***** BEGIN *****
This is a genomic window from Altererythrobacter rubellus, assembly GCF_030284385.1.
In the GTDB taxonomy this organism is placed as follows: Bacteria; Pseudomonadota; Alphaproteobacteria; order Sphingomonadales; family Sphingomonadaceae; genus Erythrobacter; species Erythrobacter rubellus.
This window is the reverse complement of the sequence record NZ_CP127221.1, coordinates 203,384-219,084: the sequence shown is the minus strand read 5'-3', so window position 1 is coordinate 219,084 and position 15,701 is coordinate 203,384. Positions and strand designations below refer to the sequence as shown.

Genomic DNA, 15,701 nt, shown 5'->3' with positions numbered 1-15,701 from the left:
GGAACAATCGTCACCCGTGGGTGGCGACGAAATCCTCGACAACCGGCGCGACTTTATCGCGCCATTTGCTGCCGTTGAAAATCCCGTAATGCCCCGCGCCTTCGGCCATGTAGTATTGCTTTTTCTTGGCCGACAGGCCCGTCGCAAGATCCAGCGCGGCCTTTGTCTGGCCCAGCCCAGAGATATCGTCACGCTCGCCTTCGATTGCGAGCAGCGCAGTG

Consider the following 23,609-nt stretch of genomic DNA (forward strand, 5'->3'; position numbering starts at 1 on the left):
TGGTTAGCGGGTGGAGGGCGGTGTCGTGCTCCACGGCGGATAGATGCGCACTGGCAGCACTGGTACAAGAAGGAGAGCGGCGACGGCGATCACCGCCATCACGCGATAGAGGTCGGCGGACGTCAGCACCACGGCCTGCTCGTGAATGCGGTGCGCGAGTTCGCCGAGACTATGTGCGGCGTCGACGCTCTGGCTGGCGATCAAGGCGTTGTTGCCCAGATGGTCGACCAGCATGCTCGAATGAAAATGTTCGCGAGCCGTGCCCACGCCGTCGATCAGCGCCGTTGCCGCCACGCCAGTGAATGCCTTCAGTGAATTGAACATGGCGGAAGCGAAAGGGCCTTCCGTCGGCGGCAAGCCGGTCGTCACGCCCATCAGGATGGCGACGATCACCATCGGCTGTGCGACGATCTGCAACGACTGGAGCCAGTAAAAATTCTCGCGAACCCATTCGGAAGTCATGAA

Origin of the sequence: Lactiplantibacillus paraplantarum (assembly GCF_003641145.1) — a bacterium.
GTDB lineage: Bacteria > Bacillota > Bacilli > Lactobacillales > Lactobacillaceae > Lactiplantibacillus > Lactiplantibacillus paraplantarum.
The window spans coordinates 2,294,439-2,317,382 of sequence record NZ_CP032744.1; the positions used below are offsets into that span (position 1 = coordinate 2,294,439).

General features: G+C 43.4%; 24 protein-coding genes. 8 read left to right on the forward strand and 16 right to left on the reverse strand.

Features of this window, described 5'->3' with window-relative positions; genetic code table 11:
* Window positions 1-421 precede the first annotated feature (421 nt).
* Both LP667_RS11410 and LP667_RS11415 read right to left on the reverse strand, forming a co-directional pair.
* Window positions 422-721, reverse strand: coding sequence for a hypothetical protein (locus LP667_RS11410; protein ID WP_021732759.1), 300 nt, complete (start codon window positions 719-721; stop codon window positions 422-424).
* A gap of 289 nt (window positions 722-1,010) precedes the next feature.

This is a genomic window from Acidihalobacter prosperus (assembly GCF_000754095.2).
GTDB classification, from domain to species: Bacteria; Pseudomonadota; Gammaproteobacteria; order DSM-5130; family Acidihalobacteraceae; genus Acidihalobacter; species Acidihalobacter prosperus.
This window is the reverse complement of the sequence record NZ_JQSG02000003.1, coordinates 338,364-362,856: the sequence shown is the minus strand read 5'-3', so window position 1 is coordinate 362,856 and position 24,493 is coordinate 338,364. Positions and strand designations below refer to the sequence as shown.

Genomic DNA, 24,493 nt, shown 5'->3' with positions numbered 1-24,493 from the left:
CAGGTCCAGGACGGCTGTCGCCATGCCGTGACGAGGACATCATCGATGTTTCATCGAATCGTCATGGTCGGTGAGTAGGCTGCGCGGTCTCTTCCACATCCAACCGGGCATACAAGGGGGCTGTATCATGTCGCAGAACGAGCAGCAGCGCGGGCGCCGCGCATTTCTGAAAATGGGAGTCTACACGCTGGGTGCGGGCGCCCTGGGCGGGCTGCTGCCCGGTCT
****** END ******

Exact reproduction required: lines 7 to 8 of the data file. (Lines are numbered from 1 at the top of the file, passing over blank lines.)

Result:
TGGTTAGCGGGTGGAGGGCGGTGTCGTGCTCCACGGCGGATAGATGCGCACTGGCAGCACTGGTACAAGAAGGAGAGCGGCGACGGCGATCACCGCCATCACGCGATAGAGGTCGGCGGACGTCAGCACCACGGCCTGCTCGTGAATGCGGTGCGCGAGTTCGCCGAGACTATGTGCGGCGTCGACGCTCTGGCTGGCGATCAAGGCGTTGTTGCCCAGATGGTCGACCAGCATGCTCGAATGAAAATGTTCGCGAGCCGTGCCCACGCCGTCGATCAGCGCCGTTGCCGCCACGCCAGTGAATGCCTTCAGTGAATTGAACATGGCGGAAGCGAAAGGGCCTTCCGTCGGCGGCAAGCCGGTCGTCACGCCCATCAGGATGGCGACGATCACCATCGGCTGTGCGACGATCTGCAACGACTGGAGCCAGTAAAAATTCTCGCGAACCCATTCGGAAGTCATGAA

Origin of the sequence: Lactiplantibacillus paraplantarum (assembly GCF_003641145.1) — a bacterium.